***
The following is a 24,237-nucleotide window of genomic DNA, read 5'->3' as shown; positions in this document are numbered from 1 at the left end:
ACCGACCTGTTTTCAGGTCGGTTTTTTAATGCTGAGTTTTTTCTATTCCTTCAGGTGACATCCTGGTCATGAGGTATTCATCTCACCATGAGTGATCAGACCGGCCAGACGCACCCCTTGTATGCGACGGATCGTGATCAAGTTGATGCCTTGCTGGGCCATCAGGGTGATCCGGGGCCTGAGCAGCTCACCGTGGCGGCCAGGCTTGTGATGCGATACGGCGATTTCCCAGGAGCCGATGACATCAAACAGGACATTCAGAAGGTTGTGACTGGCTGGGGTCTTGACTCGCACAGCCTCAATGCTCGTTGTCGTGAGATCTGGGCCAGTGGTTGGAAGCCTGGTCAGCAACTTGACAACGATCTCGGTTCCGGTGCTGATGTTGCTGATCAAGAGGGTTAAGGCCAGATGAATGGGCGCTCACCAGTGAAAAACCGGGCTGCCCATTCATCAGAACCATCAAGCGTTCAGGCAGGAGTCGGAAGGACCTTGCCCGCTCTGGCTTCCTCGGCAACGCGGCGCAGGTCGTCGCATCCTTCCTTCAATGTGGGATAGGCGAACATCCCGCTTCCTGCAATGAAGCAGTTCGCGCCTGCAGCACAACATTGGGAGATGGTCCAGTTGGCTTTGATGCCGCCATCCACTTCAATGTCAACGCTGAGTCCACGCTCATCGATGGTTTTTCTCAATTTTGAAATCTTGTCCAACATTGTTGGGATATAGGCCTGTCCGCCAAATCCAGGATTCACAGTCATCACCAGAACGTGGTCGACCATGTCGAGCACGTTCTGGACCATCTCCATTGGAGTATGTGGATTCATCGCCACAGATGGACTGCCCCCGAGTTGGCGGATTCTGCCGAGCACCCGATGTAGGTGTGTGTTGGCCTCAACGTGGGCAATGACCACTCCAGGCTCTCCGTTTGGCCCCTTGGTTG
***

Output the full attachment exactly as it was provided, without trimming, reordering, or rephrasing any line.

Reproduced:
The following is a 24,237-nucleotide window of genomic DNA, read 5'->3' as shown; positions in this document are numbered from 1 at the left end:
ACCGACCTGTTTTCAGGTCGGTTTTTTAATGCTGAGTTTTTTCTATTCCTTCAGGTGACATCCTGGTCATGAGGTATTCATCTCACCATGAGTGATCAGACCGGCCAGACGCACCCCTTGTATGCGACGGATCGTGATCAAGTTGATGCCTTGCTGGGCCATCAGGGTGATCCGGGGCCTGAGCAGCTCACCGTGGCGGCCAGGCTTGTGATGCGATACGGCGATTTCCCAGGAGCCGATGACATCAAACAGGACATTCAGAAGGTTGTGACTGGCTGGGGTCTTGACTCGCACAGCCTCAATGCTCGTTGTCGTGAGATCTGGGCCAGTGGTTGGAAGCCTGGTCAGCAACTTGACAACGATCTCGGTTCCGGTGCTGATGTTGCTGATCAAGAGGGTTAAGGCCAGATGAATGGGCGCTCACCAGTGAAAAACCGGGCTGCCCATTCATCAGAACCATCAAGCGTTCAGGCAGGAGTCGGAAGGACCTTGCCCGCTCTGGCTTCCTCGGCAACGCGGCGCAGGTCGTCGCATCCTTCCTTCAATGTGGGATAGGCGAACATCCCGCTTCCTGCAATGAAGCAGTTCGCGCCTGCAGCACAACATTGGGAGATGGTCCAGTTGGCTTTGATGCCGCCATCCACTTCAATGTCAACGCTGAGTCCACGCTCATCGATGGTTTTTCTCAATTTTGAAATCTTGTCCAACATTGTTGGGATATAGGCCTGTCCGCCAAATCCAGGATTCACAGTCATCACCAGAACGTGGTCGACCATGTCGAGCACGTTCTGGACCATCTCCATTGGAGTATGTGGATTCATCGCCACAGATGGACTGCCCCCGAGTTGGCGGATTCTGCCGAGCACCCGATGTAGGTGTGTGTTGGCCTCAACGTGGGCAATGACCACTCCAGGCTCTCCGTTTGGCCCCTTGGTTG